This is an account of the British Expeditionary Force s defensive battle in Flanders during April 1918. It begins with the planning for Operation Georgette, the second German offensive of the year. The attack on 9 April penetrated up to 6 miles on a 20 mile wide front across the Lys plain but further attacks resulted in the evacuation of the town of Armenti res. For three weeks First Army and Second Army fought to stem the onslaught as GHQ struggled to find reserves to help them. The situation became so desperate that Field Marshal Sir Douglas Haig had to issue his famous backs to the walls order on 11 April. Reinforcements stopped the Germans reaching Hazebrouck rail centre but they could not stop them reaching Bailleul. The French helped stem the tide but the battle climaxed with the loss of the Kemmelberg and the Scherpenberg, the two highest hills in Flandees. Each stage of the battle is given equal treatment, with detailed insights into the most talked about side of the campaign, the British side. Fifty maps chart the day by day progress of each corps on each day.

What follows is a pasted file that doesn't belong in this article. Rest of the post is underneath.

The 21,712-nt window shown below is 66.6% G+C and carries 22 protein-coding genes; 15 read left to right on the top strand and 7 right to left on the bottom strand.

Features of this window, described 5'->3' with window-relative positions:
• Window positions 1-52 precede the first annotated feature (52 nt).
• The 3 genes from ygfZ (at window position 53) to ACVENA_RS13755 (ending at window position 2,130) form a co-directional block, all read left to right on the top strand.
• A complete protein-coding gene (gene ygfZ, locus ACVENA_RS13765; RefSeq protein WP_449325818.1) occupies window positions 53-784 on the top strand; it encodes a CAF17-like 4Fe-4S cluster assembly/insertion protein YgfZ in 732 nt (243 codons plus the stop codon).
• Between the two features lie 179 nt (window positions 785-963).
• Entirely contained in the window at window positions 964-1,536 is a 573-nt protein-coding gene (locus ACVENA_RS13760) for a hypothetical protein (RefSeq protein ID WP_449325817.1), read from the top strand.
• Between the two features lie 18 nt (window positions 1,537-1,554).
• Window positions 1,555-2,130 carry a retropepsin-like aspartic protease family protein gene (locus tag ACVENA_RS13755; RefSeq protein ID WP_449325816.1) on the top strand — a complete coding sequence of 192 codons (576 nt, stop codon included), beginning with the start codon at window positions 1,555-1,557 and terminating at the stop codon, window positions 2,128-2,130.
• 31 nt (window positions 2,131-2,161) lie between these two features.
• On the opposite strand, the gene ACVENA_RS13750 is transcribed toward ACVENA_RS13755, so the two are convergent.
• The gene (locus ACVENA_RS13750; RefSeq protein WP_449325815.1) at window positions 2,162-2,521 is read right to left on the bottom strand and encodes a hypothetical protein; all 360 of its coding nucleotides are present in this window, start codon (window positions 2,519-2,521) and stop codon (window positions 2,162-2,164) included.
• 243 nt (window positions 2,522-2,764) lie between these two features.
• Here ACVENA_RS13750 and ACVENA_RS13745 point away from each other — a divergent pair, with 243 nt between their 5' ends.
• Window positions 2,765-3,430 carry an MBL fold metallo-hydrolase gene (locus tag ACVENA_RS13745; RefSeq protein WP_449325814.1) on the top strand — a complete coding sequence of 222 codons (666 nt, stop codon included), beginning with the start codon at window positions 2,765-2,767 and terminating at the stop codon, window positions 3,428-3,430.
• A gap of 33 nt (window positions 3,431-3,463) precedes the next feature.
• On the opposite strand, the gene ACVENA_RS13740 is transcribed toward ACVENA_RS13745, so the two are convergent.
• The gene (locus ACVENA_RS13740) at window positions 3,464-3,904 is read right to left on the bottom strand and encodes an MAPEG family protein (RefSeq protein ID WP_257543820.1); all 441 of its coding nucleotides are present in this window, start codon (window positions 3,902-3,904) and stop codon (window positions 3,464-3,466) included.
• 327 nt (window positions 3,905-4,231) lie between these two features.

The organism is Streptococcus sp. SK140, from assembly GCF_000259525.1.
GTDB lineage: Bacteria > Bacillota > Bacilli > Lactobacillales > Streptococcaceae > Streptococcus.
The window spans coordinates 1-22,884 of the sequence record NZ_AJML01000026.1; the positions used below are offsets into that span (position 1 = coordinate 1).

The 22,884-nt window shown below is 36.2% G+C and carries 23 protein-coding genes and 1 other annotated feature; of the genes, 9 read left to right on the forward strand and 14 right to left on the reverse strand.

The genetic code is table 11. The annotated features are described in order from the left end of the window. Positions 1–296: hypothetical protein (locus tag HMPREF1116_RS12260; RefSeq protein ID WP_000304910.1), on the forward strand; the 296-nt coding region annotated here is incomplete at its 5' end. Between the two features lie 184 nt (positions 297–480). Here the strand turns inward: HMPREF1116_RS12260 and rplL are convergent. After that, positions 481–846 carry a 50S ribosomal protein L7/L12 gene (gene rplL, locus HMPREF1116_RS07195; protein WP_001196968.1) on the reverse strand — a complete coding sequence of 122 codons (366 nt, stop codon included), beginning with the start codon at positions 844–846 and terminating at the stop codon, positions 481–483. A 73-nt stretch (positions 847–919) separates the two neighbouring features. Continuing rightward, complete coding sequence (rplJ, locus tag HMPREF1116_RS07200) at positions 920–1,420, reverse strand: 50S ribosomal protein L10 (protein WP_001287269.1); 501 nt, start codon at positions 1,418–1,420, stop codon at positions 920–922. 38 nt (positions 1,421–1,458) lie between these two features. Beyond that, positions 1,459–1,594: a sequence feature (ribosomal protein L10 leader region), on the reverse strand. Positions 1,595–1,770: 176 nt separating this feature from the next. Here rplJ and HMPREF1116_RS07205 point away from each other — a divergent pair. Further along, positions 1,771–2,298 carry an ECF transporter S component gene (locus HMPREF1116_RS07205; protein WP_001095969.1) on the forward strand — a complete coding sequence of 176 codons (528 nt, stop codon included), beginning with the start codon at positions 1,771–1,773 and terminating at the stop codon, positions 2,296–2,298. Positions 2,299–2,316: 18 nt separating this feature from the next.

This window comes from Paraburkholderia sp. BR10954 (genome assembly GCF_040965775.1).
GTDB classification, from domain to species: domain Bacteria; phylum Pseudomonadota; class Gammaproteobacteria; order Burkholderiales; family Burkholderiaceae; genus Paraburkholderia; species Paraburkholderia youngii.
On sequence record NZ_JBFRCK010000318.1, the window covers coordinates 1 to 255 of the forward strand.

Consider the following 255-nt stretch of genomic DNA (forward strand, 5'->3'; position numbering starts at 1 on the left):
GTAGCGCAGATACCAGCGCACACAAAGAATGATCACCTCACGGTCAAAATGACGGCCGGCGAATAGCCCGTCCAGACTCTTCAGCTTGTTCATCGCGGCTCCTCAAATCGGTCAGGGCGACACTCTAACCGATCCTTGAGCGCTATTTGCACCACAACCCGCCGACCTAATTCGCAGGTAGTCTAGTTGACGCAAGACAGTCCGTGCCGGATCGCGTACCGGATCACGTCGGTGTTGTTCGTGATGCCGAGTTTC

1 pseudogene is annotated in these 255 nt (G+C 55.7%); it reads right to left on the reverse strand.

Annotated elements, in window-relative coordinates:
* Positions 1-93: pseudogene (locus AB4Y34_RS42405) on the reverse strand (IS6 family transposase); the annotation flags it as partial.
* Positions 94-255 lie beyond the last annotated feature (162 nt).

LYS OFFENSIVE APRIL 1918: BRITISH EXPEDITIONARY FORCE
This is an insight into the BEF s experience during this campaign, that also known as the Fourth Battle of Ypres. The German objective was to capture Ypres, forcing the British forces back to the Channel ports and out of the war. The men of the BEF who made a difference are mentioned; those who led the advances, those who stopped the counterattacks and those who were awarded the Victoria Cross. As with all of the BRITISH EXPEDITIONARY FORCE this title is briskly well-written and concentrates on the actual war actions and not the political aspects.